Australian Crime Writers Announce Ned Kelly Awards Shortlists | Book Pulse

The Ned Kelly Awards 2021 shortlists announced. August book club picks include Somebody's Daughter by Ashley C. Ford, Wayward by Dana Spiotta, and We Were Never Here by Andrea Bartz. Read-alikes arrive for Devil in Disguise. The August Loan Stars list is out with #1 pick The Madness of Crowds by Louise Penny. Breathing Fire: Female Inmate Firefighters on the Front Lines of California’s Wildfires by Jaime Lowe and The Great Peace by Mena Suvari get coverage. Interviews arrive with Dana Spiotta, Marie Benedict, Victoria Christopher Murray, Sandra Cisneros, David Steinberg, and Andrés Cerpa. Molly Shannon will release a new memoir, Hello, Molly! in April 2022. 



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Awards & Book Clubs








The Ned Kelly Awards 2021 shortlists announced. "Established in 1995, the Ned Kelly Awards are Australia’s oldest, most prestigious awards honouring crime fiction and true crime writing." Books+Publishing has details. 

Roxane Gay's pick for the Audacious Book Club at Literati is Somebody's Daughter by Ashley C. Ford (Flatiron: An Oprah Book).

Buzzfeed selects Wayward by Dana Spiotta (Knopf; LJ starred review) as its August book club pick and posts an excerpt. 

Marie Claire's August Virtual Book Club pick is We Were Never Here by Andrea Bartz (Ballantine).


NPR reviews Wayward by Dana Spiotta (Knopf; LJ starred review): “it's not ‘only’ about one woman going internally haywire, but about the entire country roiling in the wake of the 2016 presidential election and the rise of the #Me Too and Black Lives Matter movements.”

USA Today reviews Not a Happy Family by Shari Lapena (Pamela Dorman Books) giving it 3.5 out of 4 stars: “With every clue, every lie exposed and every truth revealed, Lapena keeps the reader guessing right up to the very end. And once there, Lapena manages to leave us wanting even more.”

The NYT reviews Believers: Making a Life at the End of the World by Lisa Wells (Farrar): “The urgency to live sustainably stems from the cascading woes of collapsing ecosystems, and Wells implores her readers to start thinking creatively.” And Putting It Together: How Stephen Sondheim and I Created Sunday in the Park with George by James Lapine (Farrar): "as Lapine traces the painstaking process of creating and directing something fundamentally new, he also reveals the role of chance and adversity in the making of a musical that’s now considered a classic.” Plus, Afterparties by Anthony Veasna So (Ecco): “So’s witty and sharply expressed short stories are set in the Central Valley — the ‘valley of dust and pollen and California smog,’ where the options for Cambodian American immigrant fathers, ejected from the stories of their lives, boil down this way: ‘They fixed cars, sold donuts or got on welfare’.”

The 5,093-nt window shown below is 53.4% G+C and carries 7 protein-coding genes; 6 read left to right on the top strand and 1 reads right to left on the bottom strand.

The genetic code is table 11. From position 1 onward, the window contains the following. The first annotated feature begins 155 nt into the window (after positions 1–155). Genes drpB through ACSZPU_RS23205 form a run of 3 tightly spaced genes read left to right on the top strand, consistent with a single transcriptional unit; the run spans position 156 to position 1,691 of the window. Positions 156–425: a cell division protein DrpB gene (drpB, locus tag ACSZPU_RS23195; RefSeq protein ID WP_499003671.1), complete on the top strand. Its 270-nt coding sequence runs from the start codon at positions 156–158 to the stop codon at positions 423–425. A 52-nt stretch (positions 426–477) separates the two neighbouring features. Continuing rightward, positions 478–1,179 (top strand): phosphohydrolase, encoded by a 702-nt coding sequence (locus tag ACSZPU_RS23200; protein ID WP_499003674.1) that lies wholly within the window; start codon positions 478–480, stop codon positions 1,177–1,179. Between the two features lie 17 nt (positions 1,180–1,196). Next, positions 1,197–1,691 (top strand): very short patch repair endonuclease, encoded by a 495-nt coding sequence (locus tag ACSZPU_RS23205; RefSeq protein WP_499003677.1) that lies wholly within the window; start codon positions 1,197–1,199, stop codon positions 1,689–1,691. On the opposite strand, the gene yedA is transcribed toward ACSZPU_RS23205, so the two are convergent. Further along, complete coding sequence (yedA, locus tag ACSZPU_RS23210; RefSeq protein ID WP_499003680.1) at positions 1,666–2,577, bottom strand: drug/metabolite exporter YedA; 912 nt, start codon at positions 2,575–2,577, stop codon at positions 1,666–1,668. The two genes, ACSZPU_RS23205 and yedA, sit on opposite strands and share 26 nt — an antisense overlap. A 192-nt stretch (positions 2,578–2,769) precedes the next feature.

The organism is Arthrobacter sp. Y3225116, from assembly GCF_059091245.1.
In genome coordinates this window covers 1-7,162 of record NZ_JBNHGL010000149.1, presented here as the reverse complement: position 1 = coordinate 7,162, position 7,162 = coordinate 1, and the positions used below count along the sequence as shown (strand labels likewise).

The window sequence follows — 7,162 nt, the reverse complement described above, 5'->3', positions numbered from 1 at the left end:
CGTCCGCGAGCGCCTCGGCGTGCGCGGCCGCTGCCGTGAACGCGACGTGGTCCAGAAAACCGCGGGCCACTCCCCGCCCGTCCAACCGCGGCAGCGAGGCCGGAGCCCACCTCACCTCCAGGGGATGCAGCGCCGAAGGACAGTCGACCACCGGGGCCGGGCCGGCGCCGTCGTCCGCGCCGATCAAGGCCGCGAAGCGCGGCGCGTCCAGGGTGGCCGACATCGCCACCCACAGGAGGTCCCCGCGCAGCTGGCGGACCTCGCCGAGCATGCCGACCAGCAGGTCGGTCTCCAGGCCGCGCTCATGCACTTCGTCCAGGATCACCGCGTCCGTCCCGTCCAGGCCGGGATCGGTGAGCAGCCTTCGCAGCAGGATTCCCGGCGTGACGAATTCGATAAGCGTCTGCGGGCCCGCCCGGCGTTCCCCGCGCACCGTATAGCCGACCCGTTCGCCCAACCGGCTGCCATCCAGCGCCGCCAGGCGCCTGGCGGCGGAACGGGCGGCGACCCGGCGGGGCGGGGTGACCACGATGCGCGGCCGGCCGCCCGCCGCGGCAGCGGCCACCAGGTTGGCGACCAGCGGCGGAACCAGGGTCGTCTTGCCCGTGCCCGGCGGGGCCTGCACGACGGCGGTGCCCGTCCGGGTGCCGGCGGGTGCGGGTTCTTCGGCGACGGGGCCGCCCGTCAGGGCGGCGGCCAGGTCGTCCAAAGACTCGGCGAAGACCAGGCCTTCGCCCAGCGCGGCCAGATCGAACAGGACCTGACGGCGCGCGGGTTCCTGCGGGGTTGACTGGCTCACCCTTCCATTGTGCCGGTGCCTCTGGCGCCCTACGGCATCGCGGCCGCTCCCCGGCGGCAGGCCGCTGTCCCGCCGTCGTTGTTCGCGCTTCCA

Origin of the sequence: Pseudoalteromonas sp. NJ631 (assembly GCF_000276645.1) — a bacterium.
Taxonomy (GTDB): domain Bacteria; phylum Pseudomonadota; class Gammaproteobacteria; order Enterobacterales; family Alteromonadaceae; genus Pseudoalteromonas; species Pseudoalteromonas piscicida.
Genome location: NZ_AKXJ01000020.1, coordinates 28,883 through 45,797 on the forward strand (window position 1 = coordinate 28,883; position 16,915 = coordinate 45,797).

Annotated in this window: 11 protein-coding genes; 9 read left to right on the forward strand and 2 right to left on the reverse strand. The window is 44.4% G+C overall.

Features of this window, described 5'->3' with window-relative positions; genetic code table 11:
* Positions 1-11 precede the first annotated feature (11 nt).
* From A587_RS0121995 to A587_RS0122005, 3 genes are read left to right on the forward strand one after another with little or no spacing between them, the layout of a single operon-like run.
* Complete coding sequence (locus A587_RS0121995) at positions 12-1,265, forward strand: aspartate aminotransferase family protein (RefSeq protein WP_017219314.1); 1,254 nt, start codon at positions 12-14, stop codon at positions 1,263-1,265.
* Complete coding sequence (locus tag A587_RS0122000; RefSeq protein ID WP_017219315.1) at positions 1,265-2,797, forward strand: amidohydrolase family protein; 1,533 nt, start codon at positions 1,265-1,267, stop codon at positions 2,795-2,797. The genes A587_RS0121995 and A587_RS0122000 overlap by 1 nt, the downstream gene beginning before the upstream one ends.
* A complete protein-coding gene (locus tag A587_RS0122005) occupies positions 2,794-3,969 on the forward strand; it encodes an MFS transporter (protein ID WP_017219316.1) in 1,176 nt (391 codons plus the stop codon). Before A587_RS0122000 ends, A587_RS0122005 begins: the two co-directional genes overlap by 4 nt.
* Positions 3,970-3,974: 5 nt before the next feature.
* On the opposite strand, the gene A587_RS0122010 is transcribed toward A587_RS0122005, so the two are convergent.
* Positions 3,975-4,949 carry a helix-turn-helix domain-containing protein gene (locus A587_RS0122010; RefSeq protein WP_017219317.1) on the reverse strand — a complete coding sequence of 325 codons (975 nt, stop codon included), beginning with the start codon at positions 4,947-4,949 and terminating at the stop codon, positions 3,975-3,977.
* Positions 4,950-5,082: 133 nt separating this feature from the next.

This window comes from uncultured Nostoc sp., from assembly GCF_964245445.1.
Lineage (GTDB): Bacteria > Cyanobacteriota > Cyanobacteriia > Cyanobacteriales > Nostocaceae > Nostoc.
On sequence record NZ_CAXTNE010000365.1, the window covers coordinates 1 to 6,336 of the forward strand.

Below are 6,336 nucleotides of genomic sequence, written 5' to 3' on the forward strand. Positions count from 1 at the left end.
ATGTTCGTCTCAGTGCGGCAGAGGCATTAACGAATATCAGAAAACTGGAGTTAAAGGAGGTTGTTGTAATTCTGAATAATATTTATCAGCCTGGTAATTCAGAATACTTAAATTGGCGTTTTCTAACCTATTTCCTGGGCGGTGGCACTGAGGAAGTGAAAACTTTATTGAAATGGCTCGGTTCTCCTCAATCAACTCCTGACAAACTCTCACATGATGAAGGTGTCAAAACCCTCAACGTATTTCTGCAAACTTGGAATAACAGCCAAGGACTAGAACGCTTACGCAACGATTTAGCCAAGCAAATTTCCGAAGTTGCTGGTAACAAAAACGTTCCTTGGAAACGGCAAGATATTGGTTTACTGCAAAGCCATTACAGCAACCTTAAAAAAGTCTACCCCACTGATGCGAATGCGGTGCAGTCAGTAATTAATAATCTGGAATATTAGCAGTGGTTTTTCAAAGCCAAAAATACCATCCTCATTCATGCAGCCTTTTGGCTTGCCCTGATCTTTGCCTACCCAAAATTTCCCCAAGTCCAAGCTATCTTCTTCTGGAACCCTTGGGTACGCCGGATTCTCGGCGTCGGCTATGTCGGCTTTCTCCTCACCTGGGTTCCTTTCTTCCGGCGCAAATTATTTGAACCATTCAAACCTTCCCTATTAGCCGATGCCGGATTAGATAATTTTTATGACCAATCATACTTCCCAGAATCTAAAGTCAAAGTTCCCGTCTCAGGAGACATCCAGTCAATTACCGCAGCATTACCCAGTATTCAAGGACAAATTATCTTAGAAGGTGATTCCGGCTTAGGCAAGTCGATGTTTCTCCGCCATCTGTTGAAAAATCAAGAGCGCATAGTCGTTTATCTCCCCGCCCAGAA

The Washington Post reviews M, King's Bodyguard by Niall Leonard (Pantheon): “Leonard’s book is pretty darn decent — a well-paced, tightly plotted, deeply researched exercise that suggests the kind of family franchise one might actually want to keep reading.”

The Guardian reviews In the Country of Others by Leila Slimani (Penguin): “This story of class and race and nation in the early years of Amine and Mathilde’s marriage is the first part of a planned trilogy; it will be fascinating to see how the rest unfolds.”

Briefly Noted

LibraryReads and Library Journal offer read-alikes for the buzziest book of the weekDevil in Disguise, by Lisa Kleypas (Avon).

The August Loan Stars list is out with #1 pick The Madness of Crowds by Louise Penny (Minotaur: St. Martin’s; LJ starred review).

Time speaks with Mena Suvari, The Great Peace (Hachette) about “releasing her first book and finally opening up.”

The LA Times interviews Jaime Lowe about her new book Breathing Fire: Female Inmate Firefighters on the Front Lines of California’s Wildfires (MCD) and the “beauty, heartache, injustice and hope that emerged in her research.” Shondaland also interviews Lowe about the “harrowing experiences of incarcerated firefighters on the frontlines of this dangerous fight.”

ElectricLit interviews Dana Spiotta Wayward (Knopf; LJ starred review) on “why we need more fiction about menopause and reading as a counter-cultural act.”

AARP talks with comedian David Steinberg, Inside Comedy : The Soul, Wit, and Bite of Comedy and Comedians of the Last Five Decades (Knopf) about his “career, his famous pals and what really makes him laugh.”

The Rumpus interviews poet Andrés Cerpa about his new collection, The Vault (Alice James Books).

Molly Shannon will release a new memoir, Hello, Molly! to be published in April, 2022 by Ecco. People has details.

NPR has “August Book-Ahead: What We're Excited To Read Next Month.”

NYT has “11 New Books Coming in August.” Plus, New and Noteworthy: "From Horse Girls to an E.R. Doctor’s View of Covid."

LA Times has 4 books for another brutal fire season.

The Washington Post offers “The 5 best new thrillers and mysteries to read in August.”

AVClub has new books to read in August.

The Seattle Times has 4 books for ballet lovers.

CrimeReads asks “Where Are The Stay-At-Home Dads of Fiction?”

ElectricLit suggests “11 Afro-Latinx Writers Whose Work Traverses the Americas.”

CBC has "18 Canadian comics to read in summer 2021."

BookRiot offers a history of book blurbing.

“SF writer and music critic Patricia Kennealy-Morrison, 75, died July 23, 2021.” Locus has a remembrance.

Authors on Air

NPR's Code Switch talks with Sandra Cisneros about her memoir A House of My Own : Stories from My Life (Knopf).

GMA talks with Marie Benedict & Victoria Christopher Murray, The Personal Librarian (Berkley; LJ starred review) about “their novel, friendship and new book underway.” Also, an interview with Mena Suvari about her memoir, The Great Peace (Hachette).



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